Thursday, July 05, 2007

Rob Bell on celebrating mystery

The true orthodox faith is deeply mysterious, and every question that's answered leads to a new set of questions. A lot of preaching tries to answer everything. At the end of the sermon, people walk out with no more questions. But if it's truly proclamation of truth rooted in God --

The rabbis believe that the text is like a gem: the more you turn it the more the light refracts. I heard a guy one time say, "Oh yeah, I got a sermon on that verse. I got it pretty much nailed." What? Are you out of your mind? You have that nailed? I just endlessly turn it.

I did a six-month series on John 3:16. I did a sermon on the word that. You have to ask questions. Some Christian traditions think a text has a meaning and if you apply the right method, then you can pull out the correct meaning. That's the ultimate in arrogance. If it's a living Word, then turn the gem.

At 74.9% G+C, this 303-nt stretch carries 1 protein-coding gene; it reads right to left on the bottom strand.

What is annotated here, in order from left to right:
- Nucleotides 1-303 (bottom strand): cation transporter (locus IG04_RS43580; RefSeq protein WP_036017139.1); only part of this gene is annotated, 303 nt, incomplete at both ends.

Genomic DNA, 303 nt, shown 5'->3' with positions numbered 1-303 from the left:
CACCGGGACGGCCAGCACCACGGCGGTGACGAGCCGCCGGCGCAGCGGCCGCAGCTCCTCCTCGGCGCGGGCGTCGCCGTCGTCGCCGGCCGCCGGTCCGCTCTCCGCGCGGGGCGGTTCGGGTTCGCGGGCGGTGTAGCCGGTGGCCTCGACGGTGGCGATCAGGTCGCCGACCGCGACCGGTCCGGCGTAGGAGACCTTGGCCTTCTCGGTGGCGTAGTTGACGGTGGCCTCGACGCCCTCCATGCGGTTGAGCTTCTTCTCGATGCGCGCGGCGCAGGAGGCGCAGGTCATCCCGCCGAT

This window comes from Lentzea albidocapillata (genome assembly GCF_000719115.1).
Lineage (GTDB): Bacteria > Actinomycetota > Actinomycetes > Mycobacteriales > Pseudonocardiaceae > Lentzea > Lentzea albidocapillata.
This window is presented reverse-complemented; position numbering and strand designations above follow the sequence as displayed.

Blogger Unknown said...

well, er, yeh...
but six months on one verse???
there is such a thing as reading meaning into things too which is surely inevitable if you overcook it.

9:14 AM, July 05, 2007  
Blogger Milton Stanley said...

Good point, Dave. You certainly can overcook a verse.

6:26 PM, July 05, 2007  
Anonymous Anonymous said...

it is is not so much what we get out of trying to find meaning in the word as having meaning shown to us through the word. God is speking to our spirit. He shows us what we need to see when the time is right, we just need to keep our eyes on the gem.

11:17 PM, July 05, 2007  
Blogger Milton Stanley said...

Amen, Nancy. And all the best on your work at Child at Heart. I was especially impressed by the last few lines of "American Dreams." Peace.

7:35 AM, July 06, 2007  

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